This Is How I Go Off My Meds

It’s not such a big focus on my blog these days, but there was a time when psych medications, their side effects, their usefulness or uselessness, remembering to take them and struggling to get off them was all a major theme in my writing. In particular, I wrote a lot about all the suffering Effexor caused me.

If you only read my blog for the past year, you’d hardly know what a torment that horrible medication put me through. It took me three and a half years to go off it, and sometimes I think I self-harmed more because of how crazy it made my mind and body. But I finally got all the way off it about a year ago, and what a gift that has been.

I have been doing so much better this past year, you know? And of course, yes, I know that a lot of it has been therapy and accepting myself and my emotions, blah blah blah; that certainly matters. But isn’t it interesting that even with all that therapy, I’m only truly stable for any length of time when I finally get free of that nightmare drug?

Anyway, that’s not really what I meant to be writing about this evening. What I wanted to tell you is that I have still been taking duloxetine (generic version of Cymbalta) and bupropion (Wellbutrin) for the past year. I took them with the Effexor and then continued them even after I got off it. The duloxetine was supposed to help me get off the Effexor; it works somewhat similarly and can be a potential replacement, but then is supposed to be easier to go off of. That was the reasoning that led Tabitha (my psychiatric nurse practitioner) to prescribe it to me.

This spring I told Tabitha I thought I could maybe reduce one or both of my medications to lower doses. I am not depressed anymore (I still feel happy and a little surprised that I am able to say that!), and I’m stable and strong and basically doing well in most every regard except sleep, which is unpredictable, and energy, which continues to be low. My nutritionist had me test my neurotransmitter levels and found I had really high levels of dopamine and borderline low levels of other neurotransmitters. We thought maybe I should reduce the bupropion, which works on dopamine, an excitatory neurotransmitter, which might be making it hard for me to sleep.

So we strategized, and both Tabitha and the nutritionist encouraged me to slowly reduce my medications, probably starting with the bupropion but really in whichever order I wanted. I followed their recommendations and started tapering off but within a few days, I couldn’t tolerate what was happening. My body was tingling. When I finally slept, I thrashed around the bed, and my dreams were wild and exhausting. I couldn’t think straight, which meant I couldn’t do my work. So I gave up and restarted the medication. I think I did that twice this spring, or maybe three times. I ended up telling myself, well, maybe I am not ready to go off my meds after all.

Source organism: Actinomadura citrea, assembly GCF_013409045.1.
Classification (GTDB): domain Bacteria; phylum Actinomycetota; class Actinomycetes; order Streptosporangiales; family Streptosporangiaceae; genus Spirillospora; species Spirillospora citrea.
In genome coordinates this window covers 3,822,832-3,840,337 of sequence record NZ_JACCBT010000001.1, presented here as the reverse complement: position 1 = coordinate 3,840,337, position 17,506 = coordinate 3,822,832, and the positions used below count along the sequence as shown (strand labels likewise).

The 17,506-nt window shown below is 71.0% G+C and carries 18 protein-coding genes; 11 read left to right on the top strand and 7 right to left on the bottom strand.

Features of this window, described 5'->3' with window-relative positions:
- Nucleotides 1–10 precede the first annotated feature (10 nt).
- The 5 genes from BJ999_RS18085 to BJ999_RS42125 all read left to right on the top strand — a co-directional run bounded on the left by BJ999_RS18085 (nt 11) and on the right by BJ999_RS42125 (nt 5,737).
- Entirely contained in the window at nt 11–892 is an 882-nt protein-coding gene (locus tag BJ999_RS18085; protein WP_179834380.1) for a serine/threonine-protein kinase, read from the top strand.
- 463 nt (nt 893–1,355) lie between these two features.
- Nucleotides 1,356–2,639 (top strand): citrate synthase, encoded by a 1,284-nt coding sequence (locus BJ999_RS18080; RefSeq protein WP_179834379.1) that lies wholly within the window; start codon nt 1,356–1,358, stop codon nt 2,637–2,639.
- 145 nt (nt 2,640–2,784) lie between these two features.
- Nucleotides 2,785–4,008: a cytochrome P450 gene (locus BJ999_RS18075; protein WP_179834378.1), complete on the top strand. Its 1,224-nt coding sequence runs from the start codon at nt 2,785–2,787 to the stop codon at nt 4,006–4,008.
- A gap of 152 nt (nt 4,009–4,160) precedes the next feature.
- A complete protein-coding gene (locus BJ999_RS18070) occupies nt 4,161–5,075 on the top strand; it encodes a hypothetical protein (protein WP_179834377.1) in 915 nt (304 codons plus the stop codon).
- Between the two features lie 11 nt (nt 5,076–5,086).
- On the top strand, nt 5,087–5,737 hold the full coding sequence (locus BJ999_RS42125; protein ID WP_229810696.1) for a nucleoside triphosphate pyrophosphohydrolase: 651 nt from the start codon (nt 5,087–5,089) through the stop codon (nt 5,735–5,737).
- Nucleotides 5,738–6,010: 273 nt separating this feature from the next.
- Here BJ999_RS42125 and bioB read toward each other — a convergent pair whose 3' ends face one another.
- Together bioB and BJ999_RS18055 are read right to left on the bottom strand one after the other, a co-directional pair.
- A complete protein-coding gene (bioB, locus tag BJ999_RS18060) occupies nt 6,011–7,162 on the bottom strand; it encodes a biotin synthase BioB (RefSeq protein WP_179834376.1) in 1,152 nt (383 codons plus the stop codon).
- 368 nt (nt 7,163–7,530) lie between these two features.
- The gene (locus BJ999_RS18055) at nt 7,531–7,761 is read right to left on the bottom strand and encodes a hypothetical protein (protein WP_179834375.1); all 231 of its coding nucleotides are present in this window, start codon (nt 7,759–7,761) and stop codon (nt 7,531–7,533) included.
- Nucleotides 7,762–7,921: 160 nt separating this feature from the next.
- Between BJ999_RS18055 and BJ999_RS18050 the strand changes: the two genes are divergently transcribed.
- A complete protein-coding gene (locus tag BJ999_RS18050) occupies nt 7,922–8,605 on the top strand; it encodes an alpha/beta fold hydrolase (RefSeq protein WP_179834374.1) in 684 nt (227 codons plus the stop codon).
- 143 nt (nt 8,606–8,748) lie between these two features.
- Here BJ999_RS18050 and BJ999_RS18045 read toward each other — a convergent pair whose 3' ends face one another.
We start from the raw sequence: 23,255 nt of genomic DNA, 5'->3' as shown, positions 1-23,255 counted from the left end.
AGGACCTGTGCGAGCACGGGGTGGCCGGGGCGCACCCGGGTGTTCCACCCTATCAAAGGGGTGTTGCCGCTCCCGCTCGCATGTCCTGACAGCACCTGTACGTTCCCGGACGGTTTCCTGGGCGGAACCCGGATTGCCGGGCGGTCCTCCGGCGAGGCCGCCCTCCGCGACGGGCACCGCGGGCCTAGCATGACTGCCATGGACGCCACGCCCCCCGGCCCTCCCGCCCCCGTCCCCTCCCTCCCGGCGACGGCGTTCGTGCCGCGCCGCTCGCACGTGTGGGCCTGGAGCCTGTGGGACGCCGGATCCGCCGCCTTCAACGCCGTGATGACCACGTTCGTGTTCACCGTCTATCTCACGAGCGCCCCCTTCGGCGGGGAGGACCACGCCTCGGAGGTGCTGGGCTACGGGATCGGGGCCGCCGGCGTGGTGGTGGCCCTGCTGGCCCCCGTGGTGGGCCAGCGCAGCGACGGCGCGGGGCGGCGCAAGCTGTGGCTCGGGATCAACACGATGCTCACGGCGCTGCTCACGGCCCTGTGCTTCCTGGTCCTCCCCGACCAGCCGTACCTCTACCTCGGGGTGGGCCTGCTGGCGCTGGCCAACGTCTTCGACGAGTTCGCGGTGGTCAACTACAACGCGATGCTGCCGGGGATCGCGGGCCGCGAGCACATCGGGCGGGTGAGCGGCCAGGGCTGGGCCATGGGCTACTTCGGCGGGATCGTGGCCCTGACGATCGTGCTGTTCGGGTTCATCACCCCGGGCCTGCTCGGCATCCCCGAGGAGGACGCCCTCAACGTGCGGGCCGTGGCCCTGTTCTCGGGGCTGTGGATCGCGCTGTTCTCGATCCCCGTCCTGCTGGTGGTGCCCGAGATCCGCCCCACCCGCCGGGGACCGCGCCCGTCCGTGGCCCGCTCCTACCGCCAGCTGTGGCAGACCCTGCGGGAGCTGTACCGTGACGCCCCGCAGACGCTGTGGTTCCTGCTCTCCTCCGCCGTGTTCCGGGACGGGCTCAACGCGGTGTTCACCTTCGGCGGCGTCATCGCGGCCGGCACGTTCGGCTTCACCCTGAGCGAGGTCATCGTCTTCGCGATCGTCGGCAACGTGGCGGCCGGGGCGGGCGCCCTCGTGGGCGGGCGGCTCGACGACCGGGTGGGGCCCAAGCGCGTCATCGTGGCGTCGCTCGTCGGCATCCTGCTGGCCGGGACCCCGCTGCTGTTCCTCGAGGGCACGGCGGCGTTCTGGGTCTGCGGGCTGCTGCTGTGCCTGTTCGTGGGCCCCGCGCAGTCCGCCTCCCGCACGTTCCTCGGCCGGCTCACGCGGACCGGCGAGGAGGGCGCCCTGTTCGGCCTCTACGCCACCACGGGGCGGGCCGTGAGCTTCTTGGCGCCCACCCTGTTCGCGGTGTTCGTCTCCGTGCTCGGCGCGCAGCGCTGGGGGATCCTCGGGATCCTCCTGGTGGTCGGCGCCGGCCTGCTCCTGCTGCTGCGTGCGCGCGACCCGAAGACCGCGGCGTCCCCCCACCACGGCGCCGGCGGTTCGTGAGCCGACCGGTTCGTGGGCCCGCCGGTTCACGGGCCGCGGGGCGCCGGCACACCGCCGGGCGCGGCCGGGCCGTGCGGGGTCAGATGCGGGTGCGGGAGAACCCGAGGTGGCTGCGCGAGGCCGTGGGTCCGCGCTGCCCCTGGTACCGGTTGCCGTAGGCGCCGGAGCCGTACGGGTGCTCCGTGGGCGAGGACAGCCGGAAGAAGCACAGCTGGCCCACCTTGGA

Then on Friday, I simply forgot to take them. Usually they are part of my morning routine, along with my tea and meditation and getting breakfast for my dogs and then for me. But for whatever reason, I skipped them and didn’t even notice until bedtime. Then I slept well and felt fine the next morning.

“Maybe I shouldn’t take them today either,” I told my husband on Saturday morning. “Maybe it’s my subconscious telling me I’m ready. Or maybe I should only take one or them… but then which one?”

My husband said, “Well, you have already made it the first 24 hours. Why don’t you just continue without either one? We can both keep close tabs on how you are doing, and if you need one or both, you can go back on.”

I appreciate that he feels he is in this with me, that he wants to share the responsibility of making sure I’m safe as I do this, and I completely agreed with his suggestion. I mean, in the end, accidentally going completely off was how I got free of the Effexor and the slow, painful taper I had been doing. Maybe I’m just not meant to taper off slowly. Maybe my way off medications is to just take a blind leap off the cliff and hope there aren’t any sharp rocks in the water below.

The past few days have been a little weird, a bit rough. My sleep is off. My arms tingle. I’m nauseous. I can’t concentrate very well. I’m a little crazy, but I can still tolerate it. I don’t feel like harming myself, and my brain isn’t telling me I’m worthless garbage, so that’s a plus, right?

Returning to my analogy of a blind leap off the cliff, I feel I’m still in the air, somewhere between the cliff and… wherever it is I will land. I’m uncertain, but not afraid. I might even be just a little bit hopeful.

CREDIT: Image is an edited photo, original by Tanya Pro on Unsplash.com

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